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Machine Washing Leather Chaps
By Anna Carner Blangiforti
President and Founder, Leather Therapy Products

OLDWICK, NJLeather chaps become one of your most personal garments. When new, they can be stiff, ornery, too tight in some spots, not tight enough in others. They wrinkle and bite flesh in some places, cut off the circulation in others. Over time, however, they stretch and soften. They mold to your unique anatomy and become so individual that no one else can wear them.

Over time, they also accumulate a patina of grime. Chaps are working garments. They get splattered with mud, marinated in sweat, and rub up against their share of manure, dust, chaff, and other dirty debris commonly found around barns.

Riders might be scrupulous about wearing clean jeans and shirts, but until recently, there wasn’t much they could do about their chaps. Some have tried washing chaps but the only laundry products available for leather to date have been detergent-type cleaners which remove dirt but do not replace the lubricating oils in the leather’s inner corium. The leather dries stiff and is actually weakened by the cleaning process. The only alternative has been to let the chaps become starched with sweat and grunge until the accumulated dirt destroyed the leather from the inside out. Then you just had to grit your teeth and go through the expense and agony of breaking in a new pair.

Thanks to the molecular synergy between two recently developed companion leather care products, however, riders can now safely wash suede or smooth-leather chaps in their home washing machine and recondition the leather at the same time. The cleaner works during the wash cycle to deep clean dirt and leave leather fibers with a negative ionic charge that attracts the more positively charged conditioning dressing during the rinse cycle. Riders can now throw grungy, hard-working leathers like chaps, half chaps, leather-seated breeches, and sheepskin saddle pads in their washing machine and pull them out cleaned, softened and suppled.

Here are three easy steps for cleaning chaps:

PREPARATION: Brush off surface dirt. Close zippers to protect both leather surfaces and the washing machine tub finish from scratches. Turn smooth leather chaps inside out to protect their outer surface from abrasion by the washing machine’s agitator. As with other garments, the stability of dyes can vary from manufacturer to manufacturer. Wash light and dark chaps separately. If you are washing two-toned chaps or mixing colors, test dye color fastness in an inconspicuous spot.

WASHING: For lighter colors, set the washing machine for a small load on the permanent press cycle (warm water wash, cold water rinse). For darker colors, use the delicate cycle (cold water wash and rinse). Add the cleaner while the tub is filling with water. Put the dressing in your washing machine’s rinse cycle dispenser. Then dunk those chaps in.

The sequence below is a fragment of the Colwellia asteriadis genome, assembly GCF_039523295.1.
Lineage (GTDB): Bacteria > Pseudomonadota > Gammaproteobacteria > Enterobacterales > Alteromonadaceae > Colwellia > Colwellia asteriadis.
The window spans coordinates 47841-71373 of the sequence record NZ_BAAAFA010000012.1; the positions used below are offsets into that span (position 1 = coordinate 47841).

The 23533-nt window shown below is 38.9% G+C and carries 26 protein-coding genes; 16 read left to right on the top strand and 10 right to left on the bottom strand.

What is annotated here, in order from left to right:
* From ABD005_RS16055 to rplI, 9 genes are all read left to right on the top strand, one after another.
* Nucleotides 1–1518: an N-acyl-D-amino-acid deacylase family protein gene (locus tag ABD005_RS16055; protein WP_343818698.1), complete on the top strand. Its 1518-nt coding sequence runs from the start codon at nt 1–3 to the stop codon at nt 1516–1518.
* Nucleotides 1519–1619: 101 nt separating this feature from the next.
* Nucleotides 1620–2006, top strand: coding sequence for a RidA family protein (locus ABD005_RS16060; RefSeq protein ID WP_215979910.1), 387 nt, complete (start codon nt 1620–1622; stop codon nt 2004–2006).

DRYING: Remove the damp chaps, unzip zippers, and lay the chaps flat to air dry away from heat or direct sun which can shrink leather fibers.

If your washing machine does not have a separate rinse cycle dispenser and you don’t want to baby sit your wash load, you can sponge the dressing onto the wet leather before leaving it to dry.

Adding a conditioning dressing immediately after washing helps enhance leather color and prevent fading. Depending on the quality of the leather and the manufacturing process that created it, however, some dyes may bleed. If you are washing fancy two-toned show chaps, be sure to use cold water cycles and test dye stability first by sponging a dilution of the cleaner in water in an inconspicuous area of each color to see if the dyes move.

Leather should never be dried in the heat of a clothes dryer but tumbling thick sheepskin pads for a short period using the “air fluff” setting helps remove excess moisture so the pads will dry more quickly.

While machine washing is fine for “working leathers” like chaps, sheepskin saddle pads and leather-trimmed riding breeches designed for tough uses, it is not recommended for most high fashion leather garments. Their lighter-weight threads and fancy buttons may not stand up the to the machine’s agitator. Lightweight garment linings may tear along seam lines.

Working cowboys may view a pair of stained, beat up chaps as a status symbol to be preserved in their current state. For the rest of us, however, there’s no more excuse for grungy chaps, mud-encrusted half chaps, or matted sheepskin pads. Modern chemistry now makes throwing them in the machine as easy as washing your jeans.

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